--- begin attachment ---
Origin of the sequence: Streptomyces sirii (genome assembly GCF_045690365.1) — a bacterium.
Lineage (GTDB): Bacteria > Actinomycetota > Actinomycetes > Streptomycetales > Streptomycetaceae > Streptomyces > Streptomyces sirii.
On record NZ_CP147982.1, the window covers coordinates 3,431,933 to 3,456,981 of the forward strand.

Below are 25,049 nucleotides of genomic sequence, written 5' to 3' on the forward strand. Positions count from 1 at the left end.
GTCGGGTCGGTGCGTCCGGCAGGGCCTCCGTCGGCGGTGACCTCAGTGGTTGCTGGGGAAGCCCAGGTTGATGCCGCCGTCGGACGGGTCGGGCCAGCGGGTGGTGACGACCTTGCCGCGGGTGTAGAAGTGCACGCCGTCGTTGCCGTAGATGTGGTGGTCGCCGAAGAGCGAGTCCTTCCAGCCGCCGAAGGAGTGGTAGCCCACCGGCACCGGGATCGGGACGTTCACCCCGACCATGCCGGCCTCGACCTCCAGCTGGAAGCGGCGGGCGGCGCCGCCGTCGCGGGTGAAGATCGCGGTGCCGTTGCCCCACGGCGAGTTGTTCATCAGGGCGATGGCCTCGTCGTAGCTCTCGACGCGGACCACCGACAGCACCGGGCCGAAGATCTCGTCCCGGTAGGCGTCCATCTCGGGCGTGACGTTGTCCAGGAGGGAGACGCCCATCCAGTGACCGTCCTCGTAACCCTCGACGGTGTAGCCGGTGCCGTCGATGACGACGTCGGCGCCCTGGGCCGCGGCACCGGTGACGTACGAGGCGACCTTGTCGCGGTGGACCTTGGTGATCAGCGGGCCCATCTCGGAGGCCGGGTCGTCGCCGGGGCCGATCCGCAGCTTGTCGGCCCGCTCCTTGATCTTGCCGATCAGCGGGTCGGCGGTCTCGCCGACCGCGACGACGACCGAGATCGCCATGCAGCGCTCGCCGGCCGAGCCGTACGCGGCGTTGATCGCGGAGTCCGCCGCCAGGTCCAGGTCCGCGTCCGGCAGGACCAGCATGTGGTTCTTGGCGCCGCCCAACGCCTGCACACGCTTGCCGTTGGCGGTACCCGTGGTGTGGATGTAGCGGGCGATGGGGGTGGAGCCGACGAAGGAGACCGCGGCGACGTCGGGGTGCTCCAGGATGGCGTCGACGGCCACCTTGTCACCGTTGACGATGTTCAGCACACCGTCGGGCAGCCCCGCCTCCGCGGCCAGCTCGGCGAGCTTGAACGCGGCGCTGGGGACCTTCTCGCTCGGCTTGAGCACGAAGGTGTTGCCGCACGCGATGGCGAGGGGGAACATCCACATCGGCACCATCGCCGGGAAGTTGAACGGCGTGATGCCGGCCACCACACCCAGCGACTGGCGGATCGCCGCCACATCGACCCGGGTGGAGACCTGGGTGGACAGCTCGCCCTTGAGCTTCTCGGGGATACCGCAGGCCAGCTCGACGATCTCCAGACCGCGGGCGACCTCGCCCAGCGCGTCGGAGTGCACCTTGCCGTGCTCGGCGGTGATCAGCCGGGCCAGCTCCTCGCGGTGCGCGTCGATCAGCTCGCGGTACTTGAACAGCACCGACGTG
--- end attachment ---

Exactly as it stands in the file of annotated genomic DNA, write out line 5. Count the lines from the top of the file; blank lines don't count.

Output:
GTCGGGTCGGTGCGTCCGGCAGGGCCTCCGTCGGCGGTGACCTCAGTGGTTGCTGGGGAAGCCCAGGTTGATGCCGCCGTCGGACGGGTCGGGCCAGCGGGTGGTGACGACCTTGCCGCGGGTGTAGAAGTGCACGCCGTCGTTGCCGTAGATGTGGTGGTCGCCGAAGAGCGAGTCCTTCCAGCCGCCGAAGGAGTGGTAGCCCACCGGCACCGGGATCGGGACGTTCACCCCGACCATGCCGGCCTCGACCTCCAGCTGGAAGCGGCGGGCGGCGCCGCCGTCGCGGGTGAAGATCGCGGTGCCGTTGCCCCACGGCGAGTTGTTCATCAGGGCGATGGCCTCGTCGTAGCTCTCGACGCGGACCACCGACAGCACCGGGCCGAAGATCTCGTCCCGGTAGGCGTCCATCTCGGGCGTGACGTTGTCCAGGAGGGAGACGCCCATCCAGTGACCGTCCTCGTAACCCTCGACGGTGTAGCCGGTGCCGTCGATGACGACGTCGGCGCCCTGGGCCGCGGCACCGGTGACGTACGAGGCGACCTTGTCGCGGTGGACCTTGGTGATCAGCGGGCCCATCTCGGAGGCCGGGTCGTCGCCGGGGCCGATCCGCAGCTTGTCGGCCCGCTCCTTGATCTTGCCGATCAGCGGGTCGGCGGTCTCGCCGACCGCGACGACGACCGAGATCGCCATGCAGCGCTCGCCGGCCGAGCCGTACGCGGCGTTGATCGCGGAGTCCGCCGCCAGGTCCAGGTCCGCGTCCGGCAGGACCAGCATGTGGTTCTTGGCGCCGCCCAACGCCTGCACACGCTTGCCGTTGGCGGTACCCGTGGTGTGGATGTAGCGGGCGATGGGGGTGGAGCCGACGAAGGAGACCGCGGCGACGTCGGGGTGCTCCAGGATGGCGTCGACGGCCACCTTGTCACCGTTGACGATGTTCAGCACACCGTCGGGCAGCCCCGCCTCCGCGGCCAGCTCGGCGAGCTTGAACGCGGCGCTGGGGACCTTCTCGCTCGGCTTGAGCACGAAGGTGTTGCCGCACGCGATGGCGAGGGGGAACATCCACATCGGCACCATCGCCGGGAAGTTGAACGGCGTGATGCCGGCCACCACACCCAGCGACTGGCGGATCGCCGCCACATCGACCCGGGTGGAGACCTGGGTGGACAGCTCGCCCTTGAGCTTCTCGGGGATACCGCAGGCCAGCTCGACGATCTCCAGACCGCGGGCGACCTCGCCCAGCGCGTCGGAGTGCACCTTGCCGTGCTCGGCGGTGATCAGCCGGGCCAGCTCCTCGCGGTGCGCGTCGATCAGCTCGCGGTACTTGAACAGCACCGACGTG